Pittsfield — Dennis Powell is not a big fan of Black History Month, or Black history, for that matter; in fact, he is passionate about desegregating America’s history with a simple goal in mind: “To get away from our narrative that the only history Black people have is our slavery.” Powell, who serves as president of the Berkshire County Branch of the NAACP, can speak at length to the “contributions geniuses made that we enjoy as part of our life existence today.” Dr. Garrett Morgan patented the electronic automatic traffic signal and invented the gas mask; Eli Hamilton Janney invented and patented the modern railroad coupler; Frederick McKinley Jones’ invention of the refrigerated truck dramatically altered how food is shipped around the world; and Dr. Gladys West’s invention of GPS made getting that food to its final destination possible. Dr. Charles Drew made pioneering discoveries about blood plasma and set up the first blood banks during a time when the South was still rigidly segregated and Black Americans were routinely denied medical treatment because hospitals were for Whites only. From Powell’s perspective, “it is the ugliness that makes us unable to tell the [whole] story,” which is why he is working to correct history one story at a time.
One such story burning in Powell’s belly? The details of how the Berkshire County Branch of the NAACP was reactivated. It started with Will Singleton, a Pittsfield native, who returned to his hometown, after retiring from a career in education, to care for his ailing father. As Singleton moved about in the community — conducting his business in financial institutions, public schools and city government — he noticed a lack of inclusive representation. In other words, there were no Black or Brown people present in these spaces. This realization led Singleton to call on members of the community, with whom he grew up, to get a sense as to whether or not there was a need to reactivate the Berkshire County Branch of the NAACP. Joyce Armstrong and Powell agreed that gathering to discuss their concerns was of importance and, on March 14, 2012, the pair was counted among 13 concerned residents who came together at Second Congregational Church for a brainstorming session.
It was the group’s conclusion that the Black community in Berkshire County had lost the gains of the 1960s, ‘70s and early ‘80s — a time when affirmative action was put into place and much prosperity was demonstrated by Blacks who held roles as entrepreneurs and business owners; teachers and administrators in Pittsfield public schools; officers in city government and local financial institutions; and executives at General Electric’s plastics division. It was concluded by the group that the inclusiveness across all sectors in the community could be traced to the strong presence of the very active Berkshire County Branch of the NAACP; naturally, the decision to move forward and reactivate the chapter was unanimous. In April 2012, a meeting to form a reactivation committee was held at Second Congregational Church; Singleton and Powell volunteered to co-chair the committee, and Duane Booth volunteered to serve as treasurer.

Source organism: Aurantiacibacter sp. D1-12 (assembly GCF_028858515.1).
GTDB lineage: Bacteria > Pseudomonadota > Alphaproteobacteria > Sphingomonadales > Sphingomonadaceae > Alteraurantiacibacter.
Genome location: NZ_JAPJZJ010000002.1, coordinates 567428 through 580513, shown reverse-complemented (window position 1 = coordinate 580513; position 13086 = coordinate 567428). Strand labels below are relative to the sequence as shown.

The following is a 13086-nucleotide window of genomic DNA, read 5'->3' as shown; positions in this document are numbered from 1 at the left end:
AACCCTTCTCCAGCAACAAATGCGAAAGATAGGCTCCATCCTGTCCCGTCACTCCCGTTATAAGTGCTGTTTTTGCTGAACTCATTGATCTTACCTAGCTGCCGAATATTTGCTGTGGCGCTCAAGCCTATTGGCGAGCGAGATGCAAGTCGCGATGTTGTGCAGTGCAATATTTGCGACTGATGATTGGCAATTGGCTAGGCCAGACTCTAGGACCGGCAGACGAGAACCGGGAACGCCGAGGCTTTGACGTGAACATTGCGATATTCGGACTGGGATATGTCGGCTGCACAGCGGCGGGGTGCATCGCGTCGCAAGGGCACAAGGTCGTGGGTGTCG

In order to reactivate the branch, the committee was required to recruit 50 members; on Sept. 20, 2012, Booth reported the required membership has been reached and Juan Cofield, president of the New England Area Conference of the NAACP, was notified. In December 2012, President Cofield oversaw the elections, held at Conte Community School, and the Berkshire County Branch of the NAACP was given new life. In January 2013, Singleton took the helm as president; Lucy Leonard signed on as vice president; Samantha Willis was secretary; Duane Booth continued as treasurer; and Joyce Armstrong-Cunningham and Henry Lee were elected as At-Large Board Members. The re-activated branch started its work toward improving the racial divide around justice, equality, economic stability, employment, education, health, public safety, criminal justice, voting rights and political representation in the Berkshires. Powell remembers the journey as being a difficult one at times. “The branch wasn’t well received by political leaders and other leaders in this community,” he said, citing some became members simply to report back to others as to the chapter’s plans for going forward. Today, after a small but mighty effort to reactivate the once-dormant Berkshire County Branch, the group is going into its seventh year with a roster of just over 300 members and a goal of 700 more. Anyone who has a passion for justice and equality for all people may join, and membership dues ($30 annually) enable the branch to continue its important work.